By Tiffany N. Thompson (PHAA 2000) [Copyright by the author]
Okay, breathe!! I internally screamed at myself. But my lungs refused to cooperate, my breath came sporadically, and I could feel approximately 2 million odd butterflies trying to escape their captivity inside my stomach. Mentally, I did a frantic scramble, desperately trying to remember who I was, where I was, why I was here, and what I was about to do. Okay, name, Tiffany Thompson, age seventeen. Day....um, December 4th 2000? My eyes were glued to the young man after whom I was to speak. Place: Elverson Community Church and I am about to stand up and deliver a speech on why the Sixteenth Amendment should be repealed. Why am I doing this??! Before I could answer my own question, the young man finished, sat down, and with an odd sinking feeling I willed myself up out of the chair, and over to the podium. To this day I’m still not exactly sure what I said, Time has kindly and mercifully blurred my memory. But I do know this......I was lousy. My speech was taken up with numerous eloquent and flowery “Ums” and “likes.” It was a grateful and much humbled Me that slid into my seat after the end of the speech. That was awful, terrible, humiliating! I berated myself. And yet I had submitted willing to this public torture known as, debate. How am I ever going to survive this day? My mind reflected back through the span of time to mid September, the starting point of my debate experience.
When I arrived at the Communicators For Christ conference 1999 I was, shall we say, less than enthusiastic. The only reasons I had even considered coming were:
1. My former drama teacher, Mrs. Kuehne, and her daughter, Shaina were attending.
2. My mother had ‘strongly suggested’ I attend.
3. And most importantly was that each person was to dramatically present a piece of some kind.
Now, drama of any kind is near and dear to my heart, hence, my presence at the conference. But I was suspicious and cautious. The very mention of the word debate conjured up images of presidential and political figures, waxing eloquent on abstract philosophies and mindless rhetoric. Boring, long, and intimidating.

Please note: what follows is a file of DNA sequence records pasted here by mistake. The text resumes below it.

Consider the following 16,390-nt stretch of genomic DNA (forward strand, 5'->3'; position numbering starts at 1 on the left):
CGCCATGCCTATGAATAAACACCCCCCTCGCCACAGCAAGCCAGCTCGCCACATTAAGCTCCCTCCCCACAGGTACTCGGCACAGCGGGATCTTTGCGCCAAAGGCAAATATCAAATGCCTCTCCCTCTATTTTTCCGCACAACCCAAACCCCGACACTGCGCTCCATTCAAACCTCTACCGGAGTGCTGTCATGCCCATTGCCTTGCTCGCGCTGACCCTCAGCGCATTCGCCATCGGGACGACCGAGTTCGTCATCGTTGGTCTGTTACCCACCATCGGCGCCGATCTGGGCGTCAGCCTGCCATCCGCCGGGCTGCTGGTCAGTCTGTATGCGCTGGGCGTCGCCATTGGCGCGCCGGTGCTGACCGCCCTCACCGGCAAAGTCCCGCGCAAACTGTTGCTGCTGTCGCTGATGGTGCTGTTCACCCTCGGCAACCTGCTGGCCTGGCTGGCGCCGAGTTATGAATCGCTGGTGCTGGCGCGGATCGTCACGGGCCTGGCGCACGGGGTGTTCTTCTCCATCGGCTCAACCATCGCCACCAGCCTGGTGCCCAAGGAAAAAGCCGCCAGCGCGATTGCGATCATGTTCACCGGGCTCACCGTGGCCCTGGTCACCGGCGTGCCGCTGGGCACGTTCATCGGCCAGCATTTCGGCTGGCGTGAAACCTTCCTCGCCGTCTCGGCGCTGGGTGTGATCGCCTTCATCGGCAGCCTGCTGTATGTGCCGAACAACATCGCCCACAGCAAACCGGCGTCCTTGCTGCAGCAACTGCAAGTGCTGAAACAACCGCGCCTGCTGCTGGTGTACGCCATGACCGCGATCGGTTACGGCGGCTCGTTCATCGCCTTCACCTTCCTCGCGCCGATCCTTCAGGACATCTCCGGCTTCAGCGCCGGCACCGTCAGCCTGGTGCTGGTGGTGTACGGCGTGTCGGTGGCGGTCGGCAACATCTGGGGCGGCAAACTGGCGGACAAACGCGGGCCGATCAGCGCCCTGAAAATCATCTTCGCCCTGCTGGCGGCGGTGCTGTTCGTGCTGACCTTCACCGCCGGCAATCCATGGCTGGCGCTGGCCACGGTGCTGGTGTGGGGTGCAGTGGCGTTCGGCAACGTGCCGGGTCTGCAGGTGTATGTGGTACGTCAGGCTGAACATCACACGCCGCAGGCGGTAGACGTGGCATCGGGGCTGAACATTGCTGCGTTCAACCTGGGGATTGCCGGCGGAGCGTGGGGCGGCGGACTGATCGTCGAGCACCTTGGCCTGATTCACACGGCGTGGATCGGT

The rest, as they say, is history. I quickly learned that debate was not as boring as it sounded, and could actually be fun. Within weeks I was attending a local debate club, and the rest of my senior year was spent traveling all over the state and country, just so I could to stand up in front of people and humiliate myself some more. And I loved (almost) every minute of it.
The world of public speaking which opened up for me is truly one of the best things that happened to me. There were two main ways in which it benefited me. The first area was confidence. Through debate I was able to develop a confidence that up till that time I had only had around my own family, or in drama class. It was the Jekyll under the Hyde, so to speak. The wall flower coming off the wall. How shy and introverted was I? So shy, I didn’t like calling the operator for directory assistance because I wouldn’t know what to say.
The second area was
critical thinking. Suddenly I discovered that the organ known as the brain had a purpose for something other than just doing my Algebra. I could use it to research and speak intelligently on such complex topics as the income tax. Debate stimulated my brain with such a rush of thinking, that soon I couldn’t do without it, and the more I had, the more I realized I enjoyed and wanted it.